SMA to Young Army Leaders: There’s an app for That

Friday, November 19th, 2021

AUSTIN, Texas — Sgt. Maj. of the Army Michael A. Grinston visited Army Futures Command’s Army Software Factory (ASWF) in Austin, Texas, on Oct. 28 to meet with Army civilian and Soldier coders who are developing the Army software of the future.

ASWF is a first-of-its-kind, integrated software development initiative to teach, develop and employ self-sustaining talent from all ranks within the military and civilian workforce.

Grinston’s visit was part of the Army’s “This is My Squad (TIMS)” initiative, designed to build unit cohesion, create foundational leadership skills to build up today’s Army and prepare young leaders for the Army of the future.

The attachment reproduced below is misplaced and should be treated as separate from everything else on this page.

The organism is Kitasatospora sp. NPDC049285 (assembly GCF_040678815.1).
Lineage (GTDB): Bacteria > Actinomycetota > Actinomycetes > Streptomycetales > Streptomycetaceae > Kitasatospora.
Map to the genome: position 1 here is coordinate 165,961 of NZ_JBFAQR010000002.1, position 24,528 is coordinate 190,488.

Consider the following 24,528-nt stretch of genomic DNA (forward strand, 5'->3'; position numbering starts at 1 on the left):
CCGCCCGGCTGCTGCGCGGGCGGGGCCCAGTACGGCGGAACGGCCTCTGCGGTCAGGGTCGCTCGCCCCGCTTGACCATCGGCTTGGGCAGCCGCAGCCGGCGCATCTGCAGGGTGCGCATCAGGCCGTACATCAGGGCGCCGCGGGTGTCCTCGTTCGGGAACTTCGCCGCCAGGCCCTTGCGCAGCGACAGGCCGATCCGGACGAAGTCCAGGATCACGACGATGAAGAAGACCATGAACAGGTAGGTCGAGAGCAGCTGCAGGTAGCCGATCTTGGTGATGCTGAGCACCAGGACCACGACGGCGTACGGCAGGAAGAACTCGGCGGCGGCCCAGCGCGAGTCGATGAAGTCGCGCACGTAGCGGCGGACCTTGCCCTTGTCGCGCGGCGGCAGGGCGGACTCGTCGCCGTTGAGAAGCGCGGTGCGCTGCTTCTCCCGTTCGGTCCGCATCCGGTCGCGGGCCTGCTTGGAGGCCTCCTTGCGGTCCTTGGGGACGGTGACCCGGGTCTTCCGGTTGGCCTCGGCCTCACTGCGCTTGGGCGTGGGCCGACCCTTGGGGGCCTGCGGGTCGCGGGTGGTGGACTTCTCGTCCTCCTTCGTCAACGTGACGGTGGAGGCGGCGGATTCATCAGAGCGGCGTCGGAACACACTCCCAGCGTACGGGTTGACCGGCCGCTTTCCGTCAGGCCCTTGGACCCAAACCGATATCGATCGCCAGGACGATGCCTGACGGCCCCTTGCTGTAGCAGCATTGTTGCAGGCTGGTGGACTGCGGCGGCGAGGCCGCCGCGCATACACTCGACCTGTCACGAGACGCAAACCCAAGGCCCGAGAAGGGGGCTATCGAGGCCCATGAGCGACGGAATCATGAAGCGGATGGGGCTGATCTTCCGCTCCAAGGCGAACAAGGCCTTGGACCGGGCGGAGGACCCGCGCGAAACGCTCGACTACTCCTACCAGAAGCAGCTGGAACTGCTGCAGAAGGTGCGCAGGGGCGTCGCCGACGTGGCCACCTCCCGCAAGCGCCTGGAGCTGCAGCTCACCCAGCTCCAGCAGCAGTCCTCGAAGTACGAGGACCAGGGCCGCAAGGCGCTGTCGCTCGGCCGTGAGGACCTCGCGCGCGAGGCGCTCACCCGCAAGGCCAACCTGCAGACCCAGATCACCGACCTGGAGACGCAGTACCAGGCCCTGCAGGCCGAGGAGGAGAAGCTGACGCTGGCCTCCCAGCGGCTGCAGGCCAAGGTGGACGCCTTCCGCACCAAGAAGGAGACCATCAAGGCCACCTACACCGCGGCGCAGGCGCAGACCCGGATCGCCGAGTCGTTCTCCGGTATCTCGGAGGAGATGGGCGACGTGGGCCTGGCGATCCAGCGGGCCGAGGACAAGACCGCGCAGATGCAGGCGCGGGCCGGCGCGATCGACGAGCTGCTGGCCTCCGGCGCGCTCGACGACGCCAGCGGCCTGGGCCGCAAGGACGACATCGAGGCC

“It’s about engaged leaders who know their Soldiers and build cohesive teams that are highly trained, disciplined and mentally and physically fit,” Grinston said.

One important tool in the TIMS campaign will be the MySquad mobile app, in its early stages of development by coders at ASWF. When complete, the app is planned to be an easily accessible, mobile way to enable squad leaders to communicate with and direct their Soldiers in real time, no matter where they are.

“It’s this question: ‘How do we manage our time better?’” Grinston said. “We’ve heard this for years: you get last-minute taskings, I didn’t know to go to this meeting, whatever it is.”

“That’s what squad leaders said – I want an app that helps me manage time and taskings. That’s the whole point of the MySquad app.”